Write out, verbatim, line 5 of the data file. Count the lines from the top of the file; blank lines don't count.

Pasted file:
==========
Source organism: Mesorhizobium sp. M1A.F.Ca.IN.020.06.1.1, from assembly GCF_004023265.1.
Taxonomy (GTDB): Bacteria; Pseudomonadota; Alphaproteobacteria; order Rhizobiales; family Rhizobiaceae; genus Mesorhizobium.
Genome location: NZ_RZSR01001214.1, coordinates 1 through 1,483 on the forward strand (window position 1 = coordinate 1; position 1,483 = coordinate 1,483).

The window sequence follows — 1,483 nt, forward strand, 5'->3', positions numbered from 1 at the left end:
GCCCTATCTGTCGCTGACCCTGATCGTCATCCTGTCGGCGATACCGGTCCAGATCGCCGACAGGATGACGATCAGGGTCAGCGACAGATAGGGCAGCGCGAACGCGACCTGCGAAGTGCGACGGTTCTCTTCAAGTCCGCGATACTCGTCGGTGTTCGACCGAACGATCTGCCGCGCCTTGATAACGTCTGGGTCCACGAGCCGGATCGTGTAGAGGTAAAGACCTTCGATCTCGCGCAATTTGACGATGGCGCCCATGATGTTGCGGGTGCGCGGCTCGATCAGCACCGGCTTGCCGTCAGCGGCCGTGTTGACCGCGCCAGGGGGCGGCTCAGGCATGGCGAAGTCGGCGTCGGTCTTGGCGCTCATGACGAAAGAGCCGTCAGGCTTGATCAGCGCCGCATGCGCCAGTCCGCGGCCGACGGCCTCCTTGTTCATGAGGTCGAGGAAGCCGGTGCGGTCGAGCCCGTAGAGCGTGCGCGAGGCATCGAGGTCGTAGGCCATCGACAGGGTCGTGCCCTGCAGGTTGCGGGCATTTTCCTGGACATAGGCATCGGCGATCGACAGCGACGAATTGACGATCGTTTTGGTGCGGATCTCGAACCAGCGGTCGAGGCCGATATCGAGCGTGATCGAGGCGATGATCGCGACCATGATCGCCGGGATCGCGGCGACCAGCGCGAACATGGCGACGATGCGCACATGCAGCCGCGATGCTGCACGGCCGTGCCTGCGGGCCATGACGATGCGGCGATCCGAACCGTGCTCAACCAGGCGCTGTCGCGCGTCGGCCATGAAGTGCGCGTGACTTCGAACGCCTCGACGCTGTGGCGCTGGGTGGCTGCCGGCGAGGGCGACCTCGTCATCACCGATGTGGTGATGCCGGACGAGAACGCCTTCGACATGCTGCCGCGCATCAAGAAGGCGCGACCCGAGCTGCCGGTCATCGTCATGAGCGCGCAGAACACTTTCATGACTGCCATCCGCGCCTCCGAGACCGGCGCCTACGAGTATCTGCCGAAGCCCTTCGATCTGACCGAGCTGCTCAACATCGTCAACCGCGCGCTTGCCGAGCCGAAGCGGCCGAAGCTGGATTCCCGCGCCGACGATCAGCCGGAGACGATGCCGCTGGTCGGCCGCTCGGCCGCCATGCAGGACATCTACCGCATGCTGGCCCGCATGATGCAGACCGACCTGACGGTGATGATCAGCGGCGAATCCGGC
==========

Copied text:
GCCCTATCTGTCGCTGACCCTGATCGTCATCCTGTCGGCGATACCGGTCCAGATCGCCGACAGGATGACGATCAGGGTCAGCGACAGATAGGGCAGCGCGAACGCGACCTGCGAAGTGCGACGGTTCTCTTCAAGTCCGCGATACTCGTCGGTGTTCGACCGAACGATCTGCCGCGCCTTGATAACGTCTGGGTCCACGAGCCGGATCGTGTAGAGGTAAAGACCTTCGATCTCGCGCAATTTGACGATGGCGCCCATGATGTTGCGGGTGCGCGGCTCGATCAGCACCGGCTTGCCGTCAGCGGCCGTGTTGACCGCGCCAGGGGGCGGCTCAGGCATGGCGAAGTCGGCGTCGGTCTTGGCGCTCATGACGAAAGAGCCGTCAGGCTTGATCAGCGCCGCATGCGCCAGTCCGCGGCCGACGGCCTCCTTGTTCATGAGGTCGAGGAAGCCGGTGCGGTCGAGCCCGTAGAGCGTGCGCGAGGCATCGAGGTCGTAGGCCATCGACAGGGTCGTGCCCTGCAGGTTGCGGGCATTTTCCTGGACATAGGCATCGGCGATCGACAGCGACGAATTGACGATCGTTTTGGTGCGGATCTCGAACCAGCGGTCGAGGCCGATATCGAGCGTGATCGAGGCGATGATCGCGACCATGATCGCCGGGATCGCGGCGACCAGCGCGAACATGGCGACGATGCGCACATGCAGCCGCGATGCTGCACGGCCGTGCCTGCGGGCCATGACGATGCGGCGATCCGAACCGTGCTCAACCAGGCGCTGTCGCGCGTCGGCCATGAAGTGCGCGTGACTTCGAACGCCTCGACGCTGTGGCGCTGGGTGGCTGCCGGCGAGGGCGACCTCGTCATCACCGATGTGGTGATGCCGGACGAGAACGCCTTCGACATGCTGCCGCGCATCAAGAAGGCGCGACCCGAGCTGCCGGTCATCGTCATGAGCGCGCAGAACACTTTCATGACTGCCATCCGCGCCTCCGAGACCGGCGCCTACGAGTATCTGCCGAAGCCCTTCGATCTGACCGAGCTGCTCAACATCGTCAACCGCGCGCTTGCCGAGCCGAAGCGGCCGAAGCTGGATTCCCGCGCCGACGATCAGCCGGAGACGATGCCGCTGGTCGGCCGCTCGGCCGCCATGCAGGACATCTACCGCATGCTGGCCCGCATGATGCAGACCGACCTGACGGTGATGATCAGCGGCGAATCCGGC